Dr Nic

RadRails Templates Cheat Sheets

Now that RadRails is blessed with 100s of templates/snippets the challenge is now knowing what is available. Several people have had a crack at this: XSL conversions of the template XML into HTML, and Ruby scripts to convert the XML into text.

The nicest, most completest solution (that is, it is awesome and yet I didn’t have to do anything) is by Aran Donohue.

Cheat Sheets

Rapid Updates

Aran now wields a rake field to update these two wiki sites whenever the templates/snippets change. Sweet cheating goodness.

Sneak a peek

Cop a glimpse at Aran’s cheating via Subversion:

Prayer to the God of Cheating


RadRails Templates on Trac

I have started to cleanup the Ruby and RHTML templates previously released. They are now stored on SVN so you can get latest versions. They now have a ticketing system for improvements. They now have a Wiki for everyone to help everyone.


RadRails Templates now has a home: http://radrailstemplates.com/

Kyle from the RadRails is busy making improvements to template support for the next release, and has promised that the new and improved templates will also be included in it. Bonza.

Cutting edge releases

You can get the latest edge releases of the templates via Subversion: http://radrailstemplates.com/svn/templates/trunk/

Juicy new improvements

I’ve cleaned up a bunch of the original templates, and started to add new ones that seem generally relevant to everyone: see the CHANGELOG.txt

Extensions and modularisation of templates

Currently the templates come in two big XML files: one for Ruby editor, and one for the RHTML editor. On the plus side, this makes importing new templates easy: you delete all the old templates and them import the new file, and go for a coffee.

On the negative side, this infers all new templates need to go into the same file and thus are imposed upon everyone. Instead there might be templates associated with rails plugins, that aren’t generic.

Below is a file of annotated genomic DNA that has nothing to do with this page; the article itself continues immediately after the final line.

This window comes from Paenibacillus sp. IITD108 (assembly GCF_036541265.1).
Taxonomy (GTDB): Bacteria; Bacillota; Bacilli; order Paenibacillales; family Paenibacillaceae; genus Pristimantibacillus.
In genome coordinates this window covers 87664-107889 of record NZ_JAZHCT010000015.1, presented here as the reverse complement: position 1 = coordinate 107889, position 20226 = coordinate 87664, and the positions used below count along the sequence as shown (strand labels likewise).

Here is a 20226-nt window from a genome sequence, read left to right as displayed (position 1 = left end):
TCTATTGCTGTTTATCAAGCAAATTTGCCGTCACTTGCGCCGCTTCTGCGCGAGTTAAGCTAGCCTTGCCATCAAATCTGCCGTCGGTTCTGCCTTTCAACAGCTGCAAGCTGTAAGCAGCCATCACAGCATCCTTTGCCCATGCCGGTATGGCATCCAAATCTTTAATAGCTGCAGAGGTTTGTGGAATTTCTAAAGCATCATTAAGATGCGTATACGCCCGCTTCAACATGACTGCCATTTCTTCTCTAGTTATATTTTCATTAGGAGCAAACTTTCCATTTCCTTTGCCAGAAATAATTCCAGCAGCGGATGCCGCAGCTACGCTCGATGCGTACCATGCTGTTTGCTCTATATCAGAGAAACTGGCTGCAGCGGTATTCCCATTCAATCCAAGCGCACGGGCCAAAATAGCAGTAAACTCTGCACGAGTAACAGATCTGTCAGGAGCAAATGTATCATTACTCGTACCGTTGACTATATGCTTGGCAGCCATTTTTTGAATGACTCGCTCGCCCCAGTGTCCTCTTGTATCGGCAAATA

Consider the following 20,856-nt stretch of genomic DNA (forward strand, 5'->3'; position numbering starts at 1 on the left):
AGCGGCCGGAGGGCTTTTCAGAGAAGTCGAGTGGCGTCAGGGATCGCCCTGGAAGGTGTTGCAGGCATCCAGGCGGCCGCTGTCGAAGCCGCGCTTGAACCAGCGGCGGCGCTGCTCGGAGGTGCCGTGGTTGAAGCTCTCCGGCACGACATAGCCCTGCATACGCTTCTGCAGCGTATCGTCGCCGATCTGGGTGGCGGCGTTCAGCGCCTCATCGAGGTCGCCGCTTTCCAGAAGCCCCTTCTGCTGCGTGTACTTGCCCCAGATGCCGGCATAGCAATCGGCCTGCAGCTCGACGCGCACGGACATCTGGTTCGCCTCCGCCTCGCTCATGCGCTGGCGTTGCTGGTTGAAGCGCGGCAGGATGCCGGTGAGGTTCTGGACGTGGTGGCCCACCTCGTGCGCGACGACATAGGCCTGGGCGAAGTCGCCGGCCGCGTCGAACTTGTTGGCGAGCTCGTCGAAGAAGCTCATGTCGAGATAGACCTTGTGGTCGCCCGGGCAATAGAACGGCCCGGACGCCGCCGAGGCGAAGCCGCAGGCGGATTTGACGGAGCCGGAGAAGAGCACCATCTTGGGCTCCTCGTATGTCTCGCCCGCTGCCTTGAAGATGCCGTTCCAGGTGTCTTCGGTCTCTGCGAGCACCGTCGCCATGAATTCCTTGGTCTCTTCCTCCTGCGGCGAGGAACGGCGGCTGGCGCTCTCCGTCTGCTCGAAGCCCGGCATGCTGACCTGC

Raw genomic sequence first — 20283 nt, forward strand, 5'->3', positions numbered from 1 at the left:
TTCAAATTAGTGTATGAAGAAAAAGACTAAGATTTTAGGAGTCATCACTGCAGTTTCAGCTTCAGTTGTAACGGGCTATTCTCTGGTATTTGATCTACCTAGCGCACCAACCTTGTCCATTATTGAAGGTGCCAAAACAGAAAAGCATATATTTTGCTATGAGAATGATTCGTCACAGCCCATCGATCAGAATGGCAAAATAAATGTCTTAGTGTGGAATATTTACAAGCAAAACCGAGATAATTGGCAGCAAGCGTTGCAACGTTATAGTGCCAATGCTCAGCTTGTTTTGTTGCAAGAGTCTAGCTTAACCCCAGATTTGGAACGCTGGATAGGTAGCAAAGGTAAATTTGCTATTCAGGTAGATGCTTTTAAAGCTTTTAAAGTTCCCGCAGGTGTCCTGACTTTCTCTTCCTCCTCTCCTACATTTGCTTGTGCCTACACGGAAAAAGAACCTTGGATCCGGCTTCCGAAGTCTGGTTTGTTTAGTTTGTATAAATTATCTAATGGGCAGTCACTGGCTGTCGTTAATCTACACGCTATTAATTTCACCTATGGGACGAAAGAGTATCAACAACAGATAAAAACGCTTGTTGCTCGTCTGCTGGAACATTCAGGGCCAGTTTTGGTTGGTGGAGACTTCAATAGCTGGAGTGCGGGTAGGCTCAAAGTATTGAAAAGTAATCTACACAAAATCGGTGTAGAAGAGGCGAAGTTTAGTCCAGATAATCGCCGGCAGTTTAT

I don’t have a good plan for what to do about this yet. In the short term, submit any patches or new template files to trac and we’ll figure it all out in due course.

If you want to create patches of your own templates see below.

Similarly, if you add new templates locally and don’t want to share but don’t want to lose them each time you upgrade, my initial suggestion is to do the following:

  1. Checkout the templates from svn: svn co http://radrailstemplates.com/svn/templates/trunk/ radrailstemplates
  2. Do an initial export of your local templates that you want to keep into a separate XML file
  3. Delete all local templates
  4. Import the radrailstemplates/ruby-templates.xml file, if its the Ruby editor, else the rhtml-templates.xml file for the RHTML editor
  5. Import your personal, saved templates on top
  6. Export everything on top of the radrailstemplates/ruby-templates.xml file (if its the Ruby editor, etc). Now you have modified your local copy of the templates.
  7. Now create a patch of the differences using svn.
  8. Attach the patch to a trac ticket. A description of each template added would be very handy as its very difficult reading the xml patch.
  9. Alternately, keep the patch in a safe place for a rainy day. But if you don’t want to share your templates you will hopefully be able to continually do svn update on the template files and your templates should be kept for you (unless you get nasty conflicts)

Port 8669

FIXED You can happily ignore this section, or read Ry’s comment for solution.

My skills with apache are apparently lacking. Why does the raw port number keep appearing in the url?

Its hosted on TextDrive, and the .htaccess file in my /web/public folder is:

RewriteEngine On
RewriteRule ^trac_common/(.*) http://radrailstemplates.com:8669/trac_common/$1 [P]